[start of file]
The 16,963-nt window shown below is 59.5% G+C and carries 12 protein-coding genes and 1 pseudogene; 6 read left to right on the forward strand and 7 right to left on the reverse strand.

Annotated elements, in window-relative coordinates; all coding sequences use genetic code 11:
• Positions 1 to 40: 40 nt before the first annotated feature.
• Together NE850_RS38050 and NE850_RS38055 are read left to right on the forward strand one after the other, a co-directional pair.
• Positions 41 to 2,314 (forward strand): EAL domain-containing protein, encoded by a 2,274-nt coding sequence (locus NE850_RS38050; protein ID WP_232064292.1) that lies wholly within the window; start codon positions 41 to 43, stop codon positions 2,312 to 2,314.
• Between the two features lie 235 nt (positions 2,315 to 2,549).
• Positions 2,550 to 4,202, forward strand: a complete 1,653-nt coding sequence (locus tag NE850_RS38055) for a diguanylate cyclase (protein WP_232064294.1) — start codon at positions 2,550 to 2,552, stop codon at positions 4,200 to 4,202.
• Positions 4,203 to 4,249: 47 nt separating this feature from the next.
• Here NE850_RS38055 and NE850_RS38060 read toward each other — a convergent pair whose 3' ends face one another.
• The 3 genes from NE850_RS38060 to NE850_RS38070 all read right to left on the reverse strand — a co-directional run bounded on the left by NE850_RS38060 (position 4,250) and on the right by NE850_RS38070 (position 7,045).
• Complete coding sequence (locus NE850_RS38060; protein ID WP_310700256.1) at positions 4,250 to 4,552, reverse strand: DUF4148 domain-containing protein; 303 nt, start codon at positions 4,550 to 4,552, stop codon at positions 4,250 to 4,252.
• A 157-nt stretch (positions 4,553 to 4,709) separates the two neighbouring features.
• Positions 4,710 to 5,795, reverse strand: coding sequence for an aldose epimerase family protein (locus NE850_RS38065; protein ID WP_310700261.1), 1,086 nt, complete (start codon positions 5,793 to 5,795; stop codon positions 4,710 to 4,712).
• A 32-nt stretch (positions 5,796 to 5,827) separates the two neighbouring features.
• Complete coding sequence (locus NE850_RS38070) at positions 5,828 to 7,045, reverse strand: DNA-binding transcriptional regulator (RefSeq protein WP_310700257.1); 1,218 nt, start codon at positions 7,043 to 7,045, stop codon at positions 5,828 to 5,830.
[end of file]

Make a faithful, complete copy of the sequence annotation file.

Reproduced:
The 16,963-nt window shown below is 59.5% G+C and carries 12 protein-coding genes and 1 pseudogene; 6 read left to right on the forward strand and 7 right to left on the reverse strand.

Annotated elements, in window-relative coordinates; all coding sequences use genetic code 11:
• Positions 1 to 40: 40 nt before the first annotated feature.
• Together NE850_RS38050 and NE850_RS38055 are read left to right on the forward strand one after the other, a co-directional pair.
• Positions 41 to 2,314 (forward strand): EAL domain-containing protein, encoded by a 2,274-nt coding sequence (locus NE850_RS38050; protein ID WP_232064292.1) that lies wholly within the window; start codon positions 41 to 43, stop codon positions 2,312 to 2,314.
• Between the two features lie 235 nt (positions 2,315 to 2,549).
• Positions 2,550 to 4,202, forward strand: a complete 1,653-nt coding sequence (locus tag NE850_RS38055) for a diguanylate cyclase (protein WP_232064294.1) — start codon at positions 2,550 to 2,552, stop codon at positions 4,200 to 4,202.
• Positions 4,203 to 4,249: 47 nt separating this feature from the next.
• Here NE850_RS38055 and NE850_RS38060 read toward each other — a convergent pair whose 3' ends face one another.
• The 3 genes from NE850_RS38060 to NE850_RS38070 all read right to left on the reverse strand — a co-directional run bounded on the left by NE850_RS38060 (position 4,250) and on the right by NE850_RS38070 (position 7,045).
• Complete coding sequence (locus NE850_RS38060; protein ID WP_310700256.1) at positions 4,250 to 4,552, reverse strand: DUF4148 domain-containing protein; 303 nt, start codon at positions 4,550 to 4,552, stop codon at positions 4,250 to 4,252.
• A 157-nt stretch (positions 4,553 to 4,709) separates the two neighbouring features.
• Positions 4,710 to 5,795, reverse strand: coding sequence for an aldose epimerase family protein (locus NE850_RS38065; protein ID WP_310700261.1), 1,086 nt, complete (start codon positions 5,793 to 5,795; stop codon positions 4,710 to 4,712).
• A 32-nt stretch (positions 5,796 to 5,827) separates the two neighbouring features.
• Complete coding sequence (locus NE850_RS38070) at positions 5,828 to 7,045, reverse strand: DNA-binding transcriptional regulator (RefSeq protein WP_310700257.1); 1,218 nt, start codon at positions 7,043 to 7,045, stop codon at positions 5,828 to 5,830.